Or why everybody hates recruiters
Here’s my simplest take on why working some recruiters can be awful at times:
(A) Having a 1:1 personal relationship with thousands of people is impossible.
(B) For some reason, too many recruiters are sh*t at resetting expectations.
First off, the relationship thing. When you’re a job seeker and you’re talking to a recruiter, you see it as a 1:1 thing.
You’re talking to someone about your career. It’s critically important to you. You’re counting on them (on some level at least).
But in their shoes: they’re talking to hundreds, perhaps thousands of job seekers.
This is not a cop out. It’s reality: you cannot maintain true 1:1 relationships with that many people at any given time.
Technology to the rescue! Kidding. You probably already know what I’m going to say here: recruitment technology is a pile.
Sales people? Marketers? They get all the cool toys. They generate revenue. There’s way more dollars pumped into making them more productive. (Not just with software tools, but in skill development).
Recruiters? We’re an afterthought in the software world’s eyes. And I love you guys but let’s be honest, as a whole we’re not the most tech savvy bunch to begin with.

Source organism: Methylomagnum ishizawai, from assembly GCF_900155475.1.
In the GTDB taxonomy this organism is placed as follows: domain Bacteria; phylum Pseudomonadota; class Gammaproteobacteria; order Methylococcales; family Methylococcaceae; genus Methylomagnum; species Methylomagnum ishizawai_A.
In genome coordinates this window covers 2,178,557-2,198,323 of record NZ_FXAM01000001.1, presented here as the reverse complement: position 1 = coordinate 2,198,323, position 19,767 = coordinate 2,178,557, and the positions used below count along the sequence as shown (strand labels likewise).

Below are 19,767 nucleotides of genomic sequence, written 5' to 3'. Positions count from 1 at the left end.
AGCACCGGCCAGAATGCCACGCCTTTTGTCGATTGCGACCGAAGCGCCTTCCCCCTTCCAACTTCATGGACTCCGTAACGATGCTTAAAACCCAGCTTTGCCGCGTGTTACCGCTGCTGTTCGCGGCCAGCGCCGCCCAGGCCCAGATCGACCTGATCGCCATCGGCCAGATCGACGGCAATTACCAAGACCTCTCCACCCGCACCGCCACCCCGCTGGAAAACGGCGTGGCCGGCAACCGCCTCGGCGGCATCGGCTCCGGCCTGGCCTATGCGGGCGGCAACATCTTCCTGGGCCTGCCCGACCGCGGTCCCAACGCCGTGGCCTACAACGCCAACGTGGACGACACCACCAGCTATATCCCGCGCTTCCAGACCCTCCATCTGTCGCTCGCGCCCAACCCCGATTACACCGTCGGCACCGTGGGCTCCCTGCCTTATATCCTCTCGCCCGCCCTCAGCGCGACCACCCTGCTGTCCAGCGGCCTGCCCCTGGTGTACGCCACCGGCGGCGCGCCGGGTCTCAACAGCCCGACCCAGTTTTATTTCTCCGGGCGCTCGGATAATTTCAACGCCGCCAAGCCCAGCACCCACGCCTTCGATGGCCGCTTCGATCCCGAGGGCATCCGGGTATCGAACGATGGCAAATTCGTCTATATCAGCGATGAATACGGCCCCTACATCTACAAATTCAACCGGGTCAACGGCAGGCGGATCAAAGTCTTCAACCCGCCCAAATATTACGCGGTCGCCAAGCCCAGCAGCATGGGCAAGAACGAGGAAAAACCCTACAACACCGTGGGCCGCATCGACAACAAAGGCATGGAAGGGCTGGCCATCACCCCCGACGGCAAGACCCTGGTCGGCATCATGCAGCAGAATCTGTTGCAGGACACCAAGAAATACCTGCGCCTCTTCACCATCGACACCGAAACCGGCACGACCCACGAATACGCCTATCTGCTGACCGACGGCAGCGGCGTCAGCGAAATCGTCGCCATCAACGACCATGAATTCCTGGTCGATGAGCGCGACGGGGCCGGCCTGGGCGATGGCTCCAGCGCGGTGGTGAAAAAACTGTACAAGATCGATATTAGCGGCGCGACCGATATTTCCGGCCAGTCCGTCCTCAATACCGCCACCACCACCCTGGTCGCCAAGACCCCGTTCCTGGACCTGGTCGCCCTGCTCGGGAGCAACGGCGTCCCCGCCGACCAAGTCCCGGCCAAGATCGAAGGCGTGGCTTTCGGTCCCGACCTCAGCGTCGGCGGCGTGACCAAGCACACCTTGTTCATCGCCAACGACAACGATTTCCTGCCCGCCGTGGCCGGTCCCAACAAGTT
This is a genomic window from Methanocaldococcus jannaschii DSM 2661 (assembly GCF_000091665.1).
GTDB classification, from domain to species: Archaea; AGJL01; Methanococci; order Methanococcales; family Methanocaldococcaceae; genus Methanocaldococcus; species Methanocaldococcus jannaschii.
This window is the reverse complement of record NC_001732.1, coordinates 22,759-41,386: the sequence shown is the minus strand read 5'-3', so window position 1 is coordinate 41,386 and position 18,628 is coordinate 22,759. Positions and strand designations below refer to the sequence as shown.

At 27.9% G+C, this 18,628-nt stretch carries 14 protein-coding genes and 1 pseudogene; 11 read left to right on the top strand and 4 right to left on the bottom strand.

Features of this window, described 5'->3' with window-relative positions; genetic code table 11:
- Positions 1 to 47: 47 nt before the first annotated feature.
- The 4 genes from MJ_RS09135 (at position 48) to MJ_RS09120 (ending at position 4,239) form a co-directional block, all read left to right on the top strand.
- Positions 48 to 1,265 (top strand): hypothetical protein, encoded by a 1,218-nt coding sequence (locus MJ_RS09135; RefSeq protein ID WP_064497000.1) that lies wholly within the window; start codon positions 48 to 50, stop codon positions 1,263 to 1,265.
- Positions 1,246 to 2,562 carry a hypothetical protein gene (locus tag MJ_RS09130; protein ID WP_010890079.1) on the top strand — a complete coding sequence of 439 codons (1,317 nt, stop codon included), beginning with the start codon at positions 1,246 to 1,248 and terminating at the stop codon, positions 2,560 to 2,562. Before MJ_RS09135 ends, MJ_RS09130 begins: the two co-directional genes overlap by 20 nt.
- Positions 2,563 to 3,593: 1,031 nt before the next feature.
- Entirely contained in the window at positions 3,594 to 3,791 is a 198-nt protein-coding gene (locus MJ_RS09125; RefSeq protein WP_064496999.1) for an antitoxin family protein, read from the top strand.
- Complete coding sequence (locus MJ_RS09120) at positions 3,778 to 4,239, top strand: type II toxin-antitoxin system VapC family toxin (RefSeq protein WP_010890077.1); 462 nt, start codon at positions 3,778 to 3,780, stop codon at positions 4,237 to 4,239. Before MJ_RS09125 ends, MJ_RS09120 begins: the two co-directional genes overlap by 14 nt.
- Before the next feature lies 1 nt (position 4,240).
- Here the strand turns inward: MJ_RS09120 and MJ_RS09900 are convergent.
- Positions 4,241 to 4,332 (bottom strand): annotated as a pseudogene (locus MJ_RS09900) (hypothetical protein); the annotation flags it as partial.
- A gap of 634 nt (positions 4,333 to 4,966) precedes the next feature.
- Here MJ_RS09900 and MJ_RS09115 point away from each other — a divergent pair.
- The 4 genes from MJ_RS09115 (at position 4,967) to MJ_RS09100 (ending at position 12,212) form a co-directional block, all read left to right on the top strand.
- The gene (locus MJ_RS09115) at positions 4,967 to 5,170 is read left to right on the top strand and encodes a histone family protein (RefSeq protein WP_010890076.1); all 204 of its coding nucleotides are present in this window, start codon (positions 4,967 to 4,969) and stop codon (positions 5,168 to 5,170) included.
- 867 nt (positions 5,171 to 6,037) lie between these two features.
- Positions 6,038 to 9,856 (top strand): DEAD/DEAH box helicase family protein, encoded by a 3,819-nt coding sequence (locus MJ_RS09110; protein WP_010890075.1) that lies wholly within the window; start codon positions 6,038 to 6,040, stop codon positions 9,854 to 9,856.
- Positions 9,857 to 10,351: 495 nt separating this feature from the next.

Again, zero excuse. Which brings me to point #2…
The key to navigating any Herculean task: setting proper expectations.
Some recruiters are junior and are still learning the basics of business. Some hate giving bad news. Some get pressured by their agencies to hit ridiculous activity metrics (which leads to systematic corner-cutting).
All the while, job seekers have high expectations. If you say you’ll do something, they expect you to do it. (As they should.)
👉If you don’t reset them, you will let them down every single time.
Not to mention so many junior recruiters are straight up intimidated by the very people they’re recruiting. When you’re 1 year out of school talking to a person who is 15 years out, it’s hard to fathom you need to be the one giving, not receiving, direction.
The result: over-promising & under-delivering. Which we all know is the exact opposite of the winning formula.